One day, though, my resolve started to crack. I was going through some things in my old room at my mom's house, and I wanted to listen to some music. My old CD player had busted long ago, the cable to connect my phone to the stereo was back at my apartment, and...well, there were all my old records. I could a record. Hadn't done that in a while.

I'd assumed my turntable was broken, but I dug around in back and found out that the grounding cable was just loose. Grounding cables...I'd forgotten about those. Once that was fixed, I pulled out a Springsteen record, dropped the needle, and...boom. There I was, 18 again.

When my girlfriend and I got a place together last year, I realized that it was big enough for me to bring my stereo from my mom's house. I piled the giant speakers and receiver—my Dad bought them when he got out of the Navy in the early 70s, and passed them down to me when he bought fancy Magnepan speakers at the dawn of the digital era—into my car and drove them over to our Minneapolis apartment along with my cassette player and turntable components.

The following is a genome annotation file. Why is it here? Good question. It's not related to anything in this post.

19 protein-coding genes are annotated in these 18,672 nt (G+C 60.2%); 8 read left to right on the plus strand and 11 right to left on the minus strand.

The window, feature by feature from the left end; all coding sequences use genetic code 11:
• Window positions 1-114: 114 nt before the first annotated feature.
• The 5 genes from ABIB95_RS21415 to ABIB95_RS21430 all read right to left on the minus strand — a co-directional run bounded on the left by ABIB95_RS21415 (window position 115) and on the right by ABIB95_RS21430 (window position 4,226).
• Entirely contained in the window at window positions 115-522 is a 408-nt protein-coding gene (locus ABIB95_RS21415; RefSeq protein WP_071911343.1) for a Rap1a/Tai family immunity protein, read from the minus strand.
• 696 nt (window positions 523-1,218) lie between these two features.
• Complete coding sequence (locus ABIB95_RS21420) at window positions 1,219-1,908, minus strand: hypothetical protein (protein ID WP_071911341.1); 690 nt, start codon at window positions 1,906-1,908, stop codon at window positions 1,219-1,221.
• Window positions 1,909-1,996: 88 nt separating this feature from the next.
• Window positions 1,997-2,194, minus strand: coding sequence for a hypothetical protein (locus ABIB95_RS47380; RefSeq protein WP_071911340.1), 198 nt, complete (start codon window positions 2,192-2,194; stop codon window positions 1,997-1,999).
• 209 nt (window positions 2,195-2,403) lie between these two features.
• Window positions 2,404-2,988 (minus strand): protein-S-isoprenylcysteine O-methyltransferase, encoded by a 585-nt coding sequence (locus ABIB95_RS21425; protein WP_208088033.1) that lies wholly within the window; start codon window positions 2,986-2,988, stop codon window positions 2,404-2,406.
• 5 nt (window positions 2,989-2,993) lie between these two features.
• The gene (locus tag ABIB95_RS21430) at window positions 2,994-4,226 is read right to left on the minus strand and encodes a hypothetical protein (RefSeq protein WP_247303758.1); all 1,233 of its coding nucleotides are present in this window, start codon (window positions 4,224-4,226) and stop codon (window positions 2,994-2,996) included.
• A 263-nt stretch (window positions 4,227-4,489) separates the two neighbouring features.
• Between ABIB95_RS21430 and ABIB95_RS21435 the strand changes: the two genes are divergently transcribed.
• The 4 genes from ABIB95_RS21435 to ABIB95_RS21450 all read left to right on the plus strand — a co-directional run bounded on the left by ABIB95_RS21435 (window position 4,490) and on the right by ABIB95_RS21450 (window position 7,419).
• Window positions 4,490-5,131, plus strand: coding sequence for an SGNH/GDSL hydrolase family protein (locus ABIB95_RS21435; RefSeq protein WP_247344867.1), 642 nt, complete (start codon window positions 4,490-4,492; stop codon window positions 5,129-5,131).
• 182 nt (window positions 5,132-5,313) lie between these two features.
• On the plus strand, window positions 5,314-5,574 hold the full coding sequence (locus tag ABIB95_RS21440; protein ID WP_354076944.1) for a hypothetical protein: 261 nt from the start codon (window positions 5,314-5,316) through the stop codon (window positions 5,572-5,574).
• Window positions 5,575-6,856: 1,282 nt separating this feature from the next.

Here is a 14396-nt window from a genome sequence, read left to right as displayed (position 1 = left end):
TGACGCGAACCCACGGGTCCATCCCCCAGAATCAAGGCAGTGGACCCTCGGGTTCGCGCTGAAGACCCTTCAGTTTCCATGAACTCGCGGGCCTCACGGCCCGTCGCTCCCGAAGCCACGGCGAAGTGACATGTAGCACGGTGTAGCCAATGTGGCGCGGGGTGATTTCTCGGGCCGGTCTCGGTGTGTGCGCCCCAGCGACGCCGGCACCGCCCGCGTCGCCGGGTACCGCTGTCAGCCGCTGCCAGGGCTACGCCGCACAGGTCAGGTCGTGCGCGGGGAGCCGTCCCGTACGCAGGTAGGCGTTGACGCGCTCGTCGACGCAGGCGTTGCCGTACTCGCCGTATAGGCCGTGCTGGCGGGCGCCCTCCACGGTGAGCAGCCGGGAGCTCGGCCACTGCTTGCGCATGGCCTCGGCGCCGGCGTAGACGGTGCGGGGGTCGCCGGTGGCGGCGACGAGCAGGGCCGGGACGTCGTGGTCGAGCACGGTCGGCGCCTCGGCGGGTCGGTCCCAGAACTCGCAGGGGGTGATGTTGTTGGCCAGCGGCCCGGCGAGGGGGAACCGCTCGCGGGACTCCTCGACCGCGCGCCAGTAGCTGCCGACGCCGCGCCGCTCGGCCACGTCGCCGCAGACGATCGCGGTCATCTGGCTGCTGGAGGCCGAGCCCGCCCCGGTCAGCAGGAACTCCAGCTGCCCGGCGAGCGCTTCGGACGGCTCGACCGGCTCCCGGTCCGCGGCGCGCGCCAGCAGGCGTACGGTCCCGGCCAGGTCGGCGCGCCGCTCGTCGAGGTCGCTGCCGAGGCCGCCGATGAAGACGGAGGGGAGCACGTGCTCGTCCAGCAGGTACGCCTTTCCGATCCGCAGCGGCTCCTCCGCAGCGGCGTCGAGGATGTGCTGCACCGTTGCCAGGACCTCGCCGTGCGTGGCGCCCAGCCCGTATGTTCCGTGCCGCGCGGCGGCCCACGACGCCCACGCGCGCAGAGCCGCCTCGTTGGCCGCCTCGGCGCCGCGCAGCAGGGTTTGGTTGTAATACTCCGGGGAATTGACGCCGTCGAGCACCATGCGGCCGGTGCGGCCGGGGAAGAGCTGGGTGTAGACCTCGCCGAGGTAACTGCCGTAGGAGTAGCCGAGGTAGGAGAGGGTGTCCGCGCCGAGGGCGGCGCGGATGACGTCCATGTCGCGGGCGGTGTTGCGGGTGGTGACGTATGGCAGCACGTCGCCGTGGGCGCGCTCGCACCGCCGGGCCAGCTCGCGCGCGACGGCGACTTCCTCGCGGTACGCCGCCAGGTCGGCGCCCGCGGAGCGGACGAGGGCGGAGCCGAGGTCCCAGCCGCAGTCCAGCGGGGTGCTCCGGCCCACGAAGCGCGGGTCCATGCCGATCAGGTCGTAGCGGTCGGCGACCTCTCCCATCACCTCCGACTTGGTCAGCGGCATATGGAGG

I chose a judicious selection of my records and displayed them in our living room. I started to play them again, mostly when we had people over. It was kind of fun. The records gave us something to talk about. We could pass the sleeves around, and when a record ended, we could flip through the ones that remained, choosing something that seemed appropriate. It was a nice alternative to the infinite worlds of Spotify: there were a limited number of choices, all of which I loved and all of which physically existed in a way everyone could relate to. Though there had been a certain purity to my all-digital stand, it hadn't been much fun to be the only guy in the room who wouldn't enthuse about vinyl. Now I had a record player—my old record player, in fact—and some records: table ante for a slow, halting dip into the vinyl resurgence.